Why is Facebook whoring me out?

Summary:I've been pondering this note, sent to me by a friend on Facebook last week:Facebook needs to recode their ads... It's one thing when the ad for singles waiting for me is accompanied by a picture of my lovely wife...

I've been pondering this note, sent to me by a friend on Facebook last week:

Facebook needs to recode their ads... It's one thing when the ad for singles waiting for me is accompanied by a picture of my lovely wife... Its another when the pic is Mitch Ratcliffe!!!

I am married. Facebook knows I am married, because it is in my profile. Yet, the company feels free to use my picture to promote singles ads under the headline "Local singles are waiting for you." I confirmed that this was the situation with my Facebook friend—you can see the thread here.

Moreover, I have never given any company my permission to use my image in advertising. Someone owes me money.

Finally, I don't think my wife, her friends, my family or anyone who knows me would be pleased to see that I am apparently trolling for dates on Facebook. The numbskull at Facebook who thought of using member photos in this way should learn that "transparency" in our lives does not make our life story malleable and changeable by commercial interests. In a way, this is a libel (a written slander), since it associates my name and image with a perceived act of adultery.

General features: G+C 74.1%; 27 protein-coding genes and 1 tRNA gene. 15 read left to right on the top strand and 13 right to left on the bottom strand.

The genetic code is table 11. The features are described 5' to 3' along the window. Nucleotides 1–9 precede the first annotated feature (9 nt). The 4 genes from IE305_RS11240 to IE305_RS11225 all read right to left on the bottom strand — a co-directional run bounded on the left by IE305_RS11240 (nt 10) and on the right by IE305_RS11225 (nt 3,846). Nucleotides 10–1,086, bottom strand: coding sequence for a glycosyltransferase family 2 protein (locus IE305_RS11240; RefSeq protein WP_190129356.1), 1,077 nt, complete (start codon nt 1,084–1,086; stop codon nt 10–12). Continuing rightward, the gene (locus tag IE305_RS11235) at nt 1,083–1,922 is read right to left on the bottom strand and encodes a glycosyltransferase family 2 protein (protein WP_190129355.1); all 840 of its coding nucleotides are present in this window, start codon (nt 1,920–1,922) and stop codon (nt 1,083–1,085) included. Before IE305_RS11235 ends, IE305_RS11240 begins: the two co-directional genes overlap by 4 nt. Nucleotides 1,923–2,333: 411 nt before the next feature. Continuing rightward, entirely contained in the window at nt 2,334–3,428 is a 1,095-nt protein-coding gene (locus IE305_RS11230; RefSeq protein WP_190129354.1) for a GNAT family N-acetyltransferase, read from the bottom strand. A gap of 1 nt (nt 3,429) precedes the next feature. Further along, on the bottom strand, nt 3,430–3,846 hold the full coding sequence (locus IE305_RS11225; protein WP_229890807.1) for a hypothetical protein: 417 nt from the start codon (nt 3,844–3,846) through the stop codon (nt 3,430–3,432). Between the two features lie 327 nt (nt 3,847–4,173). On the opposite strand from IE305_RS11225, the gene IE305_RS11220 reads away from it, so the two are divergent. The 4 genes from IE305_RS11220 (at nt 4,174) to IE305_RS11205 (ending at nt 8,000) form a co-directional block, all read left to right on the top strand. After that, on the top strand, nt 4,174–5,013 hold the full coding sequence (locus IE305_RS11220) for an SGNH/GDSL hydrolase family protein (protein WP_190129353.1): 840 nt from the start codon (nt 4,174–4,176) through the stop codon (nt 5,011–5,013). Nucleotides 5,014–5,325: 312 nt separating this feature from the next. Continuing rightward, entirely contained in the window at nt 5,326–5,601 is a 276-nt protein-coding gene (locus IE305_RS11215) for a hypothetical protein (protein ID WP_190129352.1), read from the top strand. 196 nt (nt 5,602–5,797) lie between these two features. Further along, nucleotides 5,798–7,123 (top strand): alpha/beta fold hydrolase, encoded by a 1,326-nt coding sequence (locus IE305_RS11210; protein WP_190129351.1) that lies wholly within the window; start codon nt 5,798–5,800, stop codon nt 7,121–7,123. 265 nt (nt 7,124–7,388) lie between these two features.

Facebook, if you are listening: Stop using member photos for any commercial purpose they do not explicitly endorse. If I see or hear of this use of my image again, I'll be thinking about calling a lawyer.

The abuse of personal data is only beginning. Companies that offer everything for "free" are extracting a huge price from each of us in the form of information, images and private records that they intend to "monetize." It is time to stop letting these companies see how far they can get before someone gets angry.

Topics: Social Enterprise

About

Mitch Ratcliffe is a veteran journalist, media executive and entrepreneur. He was editor of the ground-breaking Digital Media newsletter in the 1990s and a frequent contributor to ZDNet over the years. He led development of the first Web audio/video news network at ON24, sat on the board of Electric Classifieds Inc. and Match.com, and wor... Full Bio

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